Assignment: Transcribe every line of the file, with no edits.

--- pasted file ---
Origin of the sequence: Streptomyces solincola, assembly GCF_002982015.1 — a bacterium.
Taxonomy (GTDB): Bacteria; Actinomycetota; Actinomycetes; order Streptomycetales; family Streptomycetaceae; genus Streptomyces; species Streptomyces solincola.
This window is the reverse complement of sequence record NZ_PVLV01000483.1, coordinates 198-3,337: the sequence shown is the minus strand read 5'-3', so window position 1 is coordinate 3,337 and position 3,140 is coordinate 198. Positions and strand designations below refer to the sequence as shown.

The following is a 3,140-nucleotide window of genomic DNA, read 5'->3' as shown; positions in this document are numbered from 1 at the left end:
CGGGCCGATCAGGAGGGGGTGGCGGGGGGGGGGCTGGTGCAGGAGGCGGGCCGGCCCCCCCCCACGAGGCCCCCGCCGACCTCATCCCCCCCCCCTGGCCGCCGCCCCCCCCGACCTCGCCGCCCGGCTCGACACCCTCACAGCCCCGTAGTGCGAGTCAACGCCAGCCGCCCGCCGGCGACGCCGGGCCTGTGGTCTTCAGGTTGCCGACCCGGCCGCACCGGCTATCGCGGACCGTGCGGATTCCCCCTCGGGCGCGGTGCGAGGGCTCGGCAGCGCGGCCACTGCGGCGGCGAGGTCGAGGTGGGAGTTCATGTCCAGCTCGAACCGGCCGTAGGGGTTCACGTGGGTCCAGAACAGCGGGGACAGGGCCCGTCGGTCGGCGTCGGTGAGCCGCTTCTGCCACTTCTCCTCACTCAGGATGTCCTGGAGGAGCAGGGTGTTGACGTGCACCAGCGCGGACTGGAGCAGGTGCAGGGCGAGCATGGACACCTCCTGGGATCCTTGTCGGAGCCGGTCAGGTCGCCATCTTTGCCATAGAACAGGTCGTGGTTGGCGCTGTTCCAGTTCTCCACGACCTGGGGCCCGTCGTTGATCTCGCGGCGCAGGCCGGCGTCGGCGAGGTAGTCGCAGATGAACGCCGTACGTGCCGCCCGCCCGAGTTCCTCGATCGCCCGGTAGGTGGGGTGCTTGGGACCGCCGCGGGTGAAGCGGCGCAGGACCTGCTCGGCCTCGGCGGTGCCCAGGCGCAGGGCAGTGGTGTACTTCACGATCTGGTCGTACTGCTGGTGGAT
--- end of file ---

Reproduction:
Origin of the sequence: Streptomyces solincola, assembly GCF_002982015.1 — a bacterium.
Taxonomy (GTDB): Bacteria; Actinomycetota; Actinomycetes; order Streptomycetales; family Streptomycetaceae; genus Streptomyces; species Streptomyces solincola.
This window is the reverse complement of sequence record NZ_PVLV01000483.1, coordinates 198-3,337: the sequence shown is the minus strand read 5'-3', so window position 1 is coordinate 3,337 and position 3,140 is coordinate 198. Positions and strand designations below refer to the sequence as shown.

The following is a 3,140-nucleotide window of genomic DNA, read 5'->3' as shown; positions in this document are numbered from 1 at the left end:
CGGGCCGATCAGGAGGGGGTGGCGGGGGGGGGGCTGGTGCAGGAGGCGGGCCGGCCCCCCCCCACGAGGCCCCCGCCGACCTCATCCCCCCCCCCTGGCCGCCGCCCCCCCCGACCTCGCCGCCCGGCTCGACACCCTCACAGCCCCGTAGTGCGAGTCAACGCCAGCCGCCCGCCGGCGACGCCGGGCCTGTGGTCTTCAGGTTGCCGACCCGGCCGCACCGGCTATCGCGGACCGTGCGGATTCCCCCTCGGGCGCGGTGCGAGGGCTCGGCAGCGCGGCCACTGCGGCGGCGAGGTCGAGGTGGGAGTTCATGTCCAGCTCGAACCGGCCGTAGGGGTTCACGTGGGTCCAGAACAGCGGGGACAGGGCCCGTCGGTCGGCGTCGGTGAGCCGCTTCTGCCACTTCTCCTCACTCAGGATGTCCTGGAGGAGCAGGGTGTTGACGTGCACCAGCGCGGACTGGAGCAGGTGCAGGGCGAGCATGGACACCTCCTGGGATCCTTGTCGGAGCCGGTCAGGTCGCCATCTTTGCCATAGAACAGGTCGTGGTTGGCGCTGTTCCAGTTCTCCACGACCTGGGGCCCGTCGTTGATCTCGCGGCGCAGGCCGGCGTCGGCGAGGTAGTCGCAGATGAACGCCGTACGTGCCGCCCGCCCGAGTTCCTCGATCGCCCGGTAGGTGGGGTGCTTGGGACCGCCGCGGGTGAAGCGGCGCAGGACCTGCTCGGCCTCGGCGGTGCCCAGGCGCAGGGCAGTGGTGTACTTCACGATCTGGTCGTACTGCTGGTGGAT